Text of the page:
“I must say that I am thankful that I was able to present with the most common heart attack sign of severe chest pain,” Dottie says. “I realize that women can have diverse symptoms, including back pain, fatigue, or arm pain and I was easy to overlook these.”

Before she realized it she was on her journey to The Chester County Hospital by ambulance. Dottie admits that a lot of the event was blurred, however, she can recall the speed of the ambulance, its efficiency, and the feeling of urgency with which all the staff members took care of her. The woman was conscious of paramedics who were monitoring her heart and in contact with her Hospital. But she couldn’t believe that she was suffering from an attack of the heart even though the doctor said it was extremely likely.

The moment she got to the Emergency Department, she says there were “no less than 10 people” waiting to meet her in the waiting room and they were eager to go to work.

“I wasn’t certain what was happening, however, I could tell that each had a distinct job to perform and they embarked on a rapid course of action,” Dottie says. “They were making me ready for something and I recall them running me along the corridor at some moment. They didn’t waste time.”

Dottie was soon introduced to the cardiologist Mian Jan, MD, who she describes as”her “guardian Angel.” He carried out a cardiac catheterization and discovered that three coronary arteries were between 85 and 90% blocked. The doctor. Jan opened two of the blocked arteries and propped the vessels open using stents. Dottie returned one month later to place the third stent.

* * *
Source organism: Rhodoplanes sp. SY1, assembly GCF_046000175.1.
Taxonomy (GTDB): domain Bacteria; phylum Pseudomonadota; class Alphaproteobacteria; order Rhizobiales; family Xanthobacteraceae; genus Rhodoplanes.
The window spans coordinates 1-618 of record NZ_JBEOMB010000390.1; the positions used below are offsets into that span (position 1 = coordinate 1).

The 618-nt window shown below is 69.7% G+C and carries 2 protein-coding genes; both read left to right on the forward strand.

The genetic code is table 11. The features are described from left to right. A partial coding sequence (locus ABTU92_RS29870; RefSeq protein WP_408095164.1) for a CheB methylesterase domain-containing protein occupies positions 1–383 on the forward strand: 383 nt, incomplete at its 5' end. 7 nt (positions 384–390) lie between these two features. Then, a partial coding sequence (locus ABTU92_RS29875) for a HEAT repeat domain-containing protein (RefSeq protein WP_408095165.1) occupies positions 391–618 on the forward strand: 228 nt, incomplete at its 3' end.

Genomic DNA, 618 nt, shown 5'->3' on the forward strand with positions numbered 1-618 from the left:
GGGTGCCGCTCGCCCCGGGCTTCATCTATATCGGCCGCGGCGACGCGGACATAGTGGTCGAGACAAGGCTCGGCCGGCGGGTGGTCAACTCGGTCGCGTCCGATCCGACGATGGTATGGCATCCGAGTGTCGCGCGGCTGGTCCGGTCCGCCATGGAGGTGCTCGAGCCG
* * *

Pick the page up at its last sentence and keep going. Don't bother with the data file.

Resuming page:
“Dr. Jan was wonderful,” she says. “I remember him kneeling down to inform me that he was present and they were planning to perform a catheterization and he briefed me on the procedure. The personnel working in the Catheterization Lab were amazing at keeping me updated and helping me throughout the process.

“From the moment we dialed 9-1-1 until the time I was done, it shouldn’t be longer than 90 mins,” Dottie adds. “It was all so quick. My husband and I were both taken off guard by the efficiency as well as the speed of the team. This was it was a gorgeous Sunday morning and the staff was all set to assist a heart attack patient to be admitted and to team up to provide me with the best chance of recovery.”